Danny sank below the window ledge, bobbing up every few seconds for a glance.
“Hey, my candy kiss, tell me what’s up.”
Danny slid fully onto the sofa and tucked his feet under him. “I know it’s him. He talked with the director. I was in the back room, so I don’t think he saw me.”
Cami wrapped an arm around her little boy. Her mind raced as she shifted through the possibilities at Friends. Modeled after the nationwide Big Brothers Big Sisters, the town’s program provided an adult relationship to children in need of either an older sibling or parental figure. “Is he the one taking Owen’s place?”
Danny nodded into her side. “That’s what the director said, but you have to say yes.”
Ah. It was making sense now. No big bad man.
“What’s this person’s name?”
Danny shrugged. “I forget.”
“Owen had to move to Texas, hon.”
“But I want him back. Texas is far from here.”
At times, everywhere seemed far from Kindred Lake, Pennsylvania. Yet, for a woman who craved to forget her past, she’d chosen to live in her childhood town. Go figure!
“Owen was a nice Friend.” She gently swept away the hair that had fallen across his eyes. “Remember, Owen’s planning to phone once he settles down.”
“Owen was the coolest. I don’t want this new guy to be my Friend.”
“Why not give it your best shot?”
“I don’t want to.”
She glanced at the mantel over the fireplace at the framed eight by ten photograph of her, Todd, and Danny taken at Cape Cod the summer before Todd died. Danny looked just like his dad with his sandy blond hair, blue eyes, and a matching dimple to the right of his mouth. Her precious reminder of Todd. She swallowed hard, pushing aside her own discomfort.
“He must be pretty awesome to want to be a Friend. And you know, buddy. The director only allows nice people to volunteer. It’s like me at work. I choose only the best teachers for Little Bears.”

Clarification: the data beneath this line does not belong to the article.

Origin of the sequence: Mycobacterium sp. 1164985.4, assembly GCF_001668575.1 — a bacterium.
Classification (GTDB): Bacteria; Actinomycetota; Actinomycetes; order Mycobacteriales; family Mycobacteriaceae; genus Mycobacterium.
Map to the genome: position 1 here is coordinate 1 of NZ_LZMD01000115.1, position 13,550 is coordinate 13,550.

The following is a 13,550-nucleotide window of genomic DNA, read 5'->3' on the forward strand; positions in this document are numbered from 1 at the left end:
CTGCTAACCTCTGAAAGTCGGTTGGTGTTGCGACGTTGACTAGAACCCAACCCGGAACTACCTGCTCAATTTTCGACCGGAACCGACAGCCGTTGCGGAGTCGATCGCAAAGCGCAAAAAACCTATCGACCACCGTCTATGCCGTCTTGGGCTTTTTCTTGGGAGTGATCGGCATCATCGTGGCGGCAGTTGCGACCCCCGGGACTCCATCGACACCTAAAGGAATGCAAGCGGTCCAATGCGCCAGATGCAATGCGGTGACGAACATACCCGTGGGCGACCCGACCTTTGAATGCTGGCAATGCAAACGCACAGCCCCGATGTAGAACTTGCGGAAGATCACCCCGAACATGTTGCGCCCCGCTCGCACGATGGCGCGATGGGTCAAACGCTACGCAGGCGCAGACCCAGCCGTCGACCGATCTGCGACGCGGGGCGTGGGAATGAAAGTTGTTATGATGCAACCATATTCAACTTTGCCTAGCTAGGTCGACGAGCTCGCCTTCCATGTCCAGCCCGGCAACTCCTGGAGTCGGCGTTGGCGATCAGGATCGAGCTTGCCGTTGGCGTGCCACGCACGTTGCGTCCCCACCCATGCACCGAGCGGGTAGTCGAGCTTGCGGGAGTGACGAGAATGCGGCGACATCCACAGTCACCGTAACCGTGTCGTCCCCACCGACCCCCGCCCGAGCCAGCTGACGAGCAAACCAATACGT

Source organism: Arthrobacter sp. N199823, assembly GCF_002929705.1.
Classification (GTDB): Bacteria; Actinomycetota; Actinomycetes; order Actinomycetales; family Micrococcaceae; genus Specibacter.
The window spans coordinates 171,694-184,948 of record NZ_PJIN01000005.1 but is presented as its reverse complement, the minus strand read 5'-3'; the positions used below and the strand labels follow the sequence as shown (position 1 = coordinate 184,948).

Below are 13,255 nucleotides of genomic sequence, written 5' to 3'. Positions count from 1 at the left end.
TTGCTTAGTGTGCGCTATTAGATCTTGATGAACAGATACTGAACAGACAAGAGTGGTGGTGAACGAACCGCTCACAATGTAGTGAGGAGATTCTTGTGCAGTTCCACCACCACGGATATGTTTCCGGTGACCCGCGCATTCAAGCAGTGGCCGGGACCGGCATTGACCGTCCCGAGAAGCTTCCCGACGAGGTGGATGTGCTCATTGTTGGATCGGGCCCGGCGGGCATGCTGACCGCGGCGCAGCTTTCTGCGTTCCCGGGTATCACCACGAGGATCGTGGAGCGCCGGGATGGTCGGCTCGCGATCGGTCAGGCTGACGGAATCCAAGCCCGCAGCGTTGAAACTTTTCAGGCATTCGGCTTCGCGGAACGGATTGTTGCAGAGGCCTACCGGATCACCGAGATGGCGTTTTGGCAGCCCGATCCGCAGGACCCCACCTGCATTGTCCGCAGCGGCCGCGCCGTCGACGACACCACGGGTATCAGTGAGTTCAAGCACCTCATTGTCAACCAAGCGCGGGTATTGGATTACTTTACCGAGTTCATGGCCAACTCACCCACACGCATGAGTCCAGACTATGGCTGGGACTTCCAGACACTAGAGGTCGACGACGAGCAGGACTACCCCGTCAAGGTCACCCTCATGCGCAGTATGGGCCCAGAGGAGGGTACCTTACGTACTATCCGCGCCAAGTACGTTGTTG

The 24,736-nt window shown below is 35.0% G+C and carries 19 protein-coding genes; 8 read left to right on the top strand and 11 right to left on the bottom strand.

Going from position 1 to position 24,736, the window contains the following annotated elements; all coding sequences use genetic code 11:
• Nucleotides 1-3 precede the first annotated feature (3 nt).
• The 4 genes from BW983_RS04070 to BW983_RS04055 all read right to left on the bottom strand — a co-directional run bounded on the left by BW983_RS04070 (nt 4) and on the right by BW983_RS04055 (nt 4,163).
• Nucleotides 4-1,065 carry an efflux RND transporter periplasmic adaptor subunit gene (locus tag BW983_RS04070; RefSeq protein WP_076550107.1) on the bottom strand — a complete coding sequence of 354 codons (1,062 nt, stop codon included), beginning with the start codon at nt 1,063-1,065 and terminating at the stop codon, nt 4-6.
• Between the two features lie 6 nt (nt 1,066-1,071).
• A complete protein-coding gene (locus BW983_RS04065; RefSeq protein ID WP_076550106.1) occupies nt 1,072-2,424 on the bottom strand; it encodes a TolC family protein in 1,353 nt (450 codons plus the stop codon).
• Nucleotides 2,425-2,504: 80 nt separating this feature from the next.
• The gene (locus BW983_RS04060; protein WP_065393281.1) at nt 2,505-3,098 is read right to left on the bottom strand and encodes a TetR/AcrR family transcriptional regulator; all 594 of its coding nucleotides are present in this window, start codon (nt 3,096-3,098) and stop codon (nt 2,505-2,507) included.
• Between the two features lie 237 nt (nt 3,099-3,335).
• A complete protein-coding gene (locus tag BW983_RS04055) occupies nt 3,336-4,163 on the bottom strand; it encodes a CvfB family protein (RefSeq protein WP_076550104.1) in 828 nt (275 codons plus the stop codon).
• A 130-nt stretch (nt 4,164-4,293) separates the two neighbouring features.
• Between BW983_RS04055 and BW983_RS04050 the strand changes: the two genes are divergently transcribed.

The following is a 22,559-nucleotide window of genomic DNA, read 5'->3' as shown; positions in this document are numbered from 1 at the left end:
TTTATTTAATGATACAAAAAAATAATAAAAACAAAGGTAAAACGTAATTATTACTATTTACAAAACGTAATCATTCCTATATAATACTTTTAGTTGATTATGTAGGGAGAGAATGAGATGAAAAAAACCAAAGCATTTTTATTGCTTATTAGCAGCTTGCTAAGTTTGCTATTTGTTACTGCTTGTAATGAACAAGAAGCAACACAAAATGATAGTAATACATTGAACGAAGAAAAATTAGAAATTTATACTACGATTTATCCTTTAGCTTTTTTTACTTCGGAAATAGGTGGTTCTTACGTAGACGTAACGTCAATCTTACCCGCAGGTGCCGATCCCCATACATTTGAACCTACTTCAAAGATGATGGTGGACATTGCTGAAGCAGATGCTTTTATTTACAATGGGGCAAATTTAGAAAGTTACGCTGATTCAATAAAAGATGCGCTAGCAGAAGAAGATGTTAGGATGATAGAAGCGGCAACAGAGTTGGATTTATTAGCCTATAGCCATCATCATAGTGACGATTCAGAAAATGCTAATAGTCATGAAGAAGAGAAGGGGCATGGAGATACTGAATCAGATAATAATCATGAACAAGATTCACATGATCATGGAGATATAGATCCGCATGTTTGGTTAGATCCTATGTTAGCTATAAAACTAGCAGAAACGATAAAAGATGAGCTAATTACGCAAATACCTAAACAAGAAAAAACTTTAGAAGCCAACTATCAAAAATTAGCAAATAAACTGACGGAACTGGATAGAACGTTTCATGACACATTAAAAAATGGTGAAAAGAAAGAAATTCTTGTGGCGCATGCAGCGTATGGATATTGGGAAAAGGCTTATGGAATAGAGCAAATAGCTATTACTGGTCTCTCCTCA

“Absolutely. I take good care of my preschoolers, like the director at Friends looks out for all the girls and boys.”
“Gavin. That’s his name.”
Her neck pinched. “Gavin?”
“Mom? You just made a weird face.”
Definitely a strong, kind of enchanting name, but not common. She’d known one Gavin. Gavin Kinkaid. Funny how that name still propelled her down the old guilt trip road. This man couldn’t have been the same person she’d graduated high school with fourteen years ago. Back then she was beyond thrilled they’d gone their separate ways. The relief he experienced must have transformed his whole world. She couldn’t blame him.
About the Author
Elaine Stock is the author of the novels Her Good Girl, winner of the 2018 American Fiction Awards in the Christian Inspirational category, and Always With You, which won the 2017 Christian Small Publishers Association Book of the Year Award in fiction. And You Came Along, a novella, released in December 2017. Her novels fuse romance, family drama and faith in a clean fiction style. She is a member of American Christian Fiction Writers, Romance Writers of America, and Women’s Fiction Writers Association. In addition to Twitter, Facebook, and Goodreads, she hangs out on her active blog, Everyone’s Story, dedicated to uplifting and encouraging all readers through the power of story and hope.
Born in Brooklyn, NY, Elaine has now been living in upstate, rural New York with her husband for more years than her stint as a NYC gal. She enjoys long walks down country roads, visiting New England towns, and of course, a good book.
Books by Elaine